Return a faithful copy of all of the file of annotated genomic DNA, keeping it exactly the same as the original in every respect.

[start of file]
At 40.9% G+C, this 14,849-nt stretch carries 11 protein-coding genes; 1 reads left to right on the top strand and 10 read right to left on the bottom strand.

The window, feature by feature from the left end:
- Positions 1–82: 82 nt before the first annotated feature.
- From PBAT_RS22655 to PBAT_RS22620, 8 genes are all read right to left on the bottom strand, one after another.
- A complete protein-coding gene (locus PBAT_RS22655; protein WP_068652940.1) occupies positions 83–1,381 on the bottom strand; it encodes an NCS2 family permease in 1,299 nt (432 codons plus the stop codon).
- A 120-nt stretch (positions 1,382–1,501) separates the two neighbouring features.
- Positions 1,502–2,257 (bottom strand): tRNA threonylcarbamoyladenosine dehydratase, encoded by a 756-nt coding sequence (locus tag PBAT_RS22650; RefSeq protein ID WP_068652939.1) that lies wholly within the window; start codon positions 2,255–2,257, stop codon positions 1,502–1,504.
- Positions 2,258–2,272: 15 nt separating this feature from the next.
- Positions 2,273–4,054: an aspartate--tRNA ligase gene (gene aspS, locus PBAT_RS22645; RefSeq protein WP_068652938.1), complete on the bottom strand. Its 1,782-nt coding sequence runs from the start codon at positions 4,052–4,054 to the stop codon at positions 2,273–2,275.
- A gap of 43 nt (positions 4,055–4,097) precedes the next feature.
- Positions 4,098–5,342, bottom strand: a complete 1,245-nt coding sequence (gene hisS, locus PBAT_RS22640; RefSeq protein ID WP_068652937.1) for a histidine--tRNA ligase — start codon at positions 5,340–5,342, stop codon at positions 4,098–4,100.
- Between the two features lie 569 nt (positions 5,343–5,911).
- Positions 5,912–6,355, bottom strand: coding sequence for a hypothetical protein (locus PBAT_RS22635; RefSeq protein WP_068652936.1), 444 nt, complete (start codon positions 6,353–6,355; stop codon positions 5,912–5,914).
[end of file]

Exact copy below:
At 40.9% G+C, this 14,849-nt stretch carries 11 protein-coding genes; 1 reads left to right on the top strand and 10 read right to left on the bottom strand.

The window, feature by feature from the left end:
- Positions 1–82: 82 nt before the first annotated feature.
- From PBAT_RS22655 to PBAT_RS22620, 8 genes are all read right to left on the bottom strand, one after another.
- A complete protein-coding gene (locus PBAT_RS22655; protein WP_068652940.1) occupies positions 83–1,381 on the bottom strand; it encodes an NCS2 family permease in 1,299 nt (432 codons plus the stop codon).
- A 120-nt stretch (positions 1,382–1,501) separates the two neighbouring features.
- Positions 1,502–2,257 (bottom strand): tRNA threonylcarbamoyladenosine dehydratase, encoded by a 756-nt coding sequence (locus tag PBAT_RS22650; RefSeq protein ID WP_068652939.1) that lies wholly within the window; start codon positions 2,255–2,257, stop codon positions 1,502–1,504.
- Positions 2,258–2,272: 15 nt separating this feature from the next.
- Positions 2,273–4,054: an aspartate--tRNA ligase gene (gene aspS, locus PBAT_RS22645; RefSeq protein WP_068652938.1), complete on the bottom strand. Its 1,782-nt coding sequence runs from the start codon at positions 4,052–4,054 to the stop codon at positions 2,273–2,275.
- A gap of 43 nt (positions 4,055–4,097) precedes the next feature.
- Positions 4,098–5,342, bottom strand: a complete 1,245-nt coding sequence (gene hisS, locus PBAT_RS22640; RefSeq protein ID WP_068652937.1) for a histidine--tRNA ligase — start codon at positions 5,340–5,342, stop codon at positions 4,098–4,100.
- Between the two features lie 569 nt (positions 5,343–5,911).
- Positions 5,912–6,355, bottom strand: coding sequence for a hypothetical protein (locus PBAT_RS22635; RefSeq protein WP_068652936.1), 444 nt, complete (start codon positions 6,353–6,355; stop codon positions 5,912–5,914).